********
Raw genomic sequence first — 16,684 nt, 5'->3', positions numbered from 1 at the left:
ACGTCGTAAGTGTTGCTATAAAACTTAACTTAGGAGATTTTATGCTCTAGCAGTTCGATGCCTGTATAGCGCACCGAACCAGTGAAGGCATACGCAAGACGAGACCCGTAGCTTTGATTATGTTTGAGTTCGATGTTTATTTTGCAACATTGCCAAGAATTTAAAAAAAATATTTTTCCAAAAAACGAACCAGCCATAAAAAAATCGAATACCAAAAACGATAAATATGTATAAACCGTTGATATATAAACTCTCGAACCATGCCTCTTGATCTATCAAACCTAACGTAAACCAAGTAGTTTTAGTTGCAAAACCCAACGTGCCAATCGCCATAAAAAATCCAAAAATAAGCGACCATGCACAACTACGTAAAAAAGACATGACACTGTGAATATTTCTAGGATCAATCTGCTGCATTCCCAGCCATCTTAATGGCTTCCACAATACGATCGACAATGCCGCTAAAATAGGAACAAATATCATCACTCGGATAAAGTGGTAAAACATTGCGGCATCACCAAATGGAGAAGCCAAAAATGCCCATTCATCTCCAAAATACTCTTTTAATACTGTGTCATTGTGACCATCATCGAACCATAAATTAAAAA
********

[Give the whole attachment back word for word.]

Raw genomic sequence first — 16,684 nt, 5'->3', positions numbered from 1 at the left:
ACGTCGTAAGTGTTGCTATAAAACTTAACTTAGGAGATTTTATGCTCTAGCAGTTCGATGCCTGTATAGCGCACCGAACCAGTGAAGGCATACGCAAGACGAGACCCGTAGCTTTGATTATGTTTGAGTTCGATGTTTATTTTGCAACATTGCCAAGAATTTAAAAAAAATATTTTTCCAAAAAACGAACCAGCCATAAAAAAATCGAATACCAAAAACGATAAATATGTATAAACCGTTGATATATAAACTCTCGAACCATGCCTCTTGATCTATCAAACCTAACGTAAACCAAGTAGTTTTAGTTGCAAAACCCAACGTGCCAATCGCCATAAAAAATCCAAAAATAAGCGACCATGCACAACTACGTAAAAAAGACATGACACTGTGAATATTTCTAGGATCAATCTGCTGCATTCCCAGCCATCTTAATGGCTTCCACAATACGATCGACAATGCCGCTAAAATAGGAACAAATATCATCACTCGGATAAAGTGGTAAAACATTGCGGCATCACCAAATGGAGAAGCCAAAAATGCCCATTCATCTCCAAAATACTCTTTTAATACTGTGTCATTGTGACCATCATCGAACCATAAATTAAAAA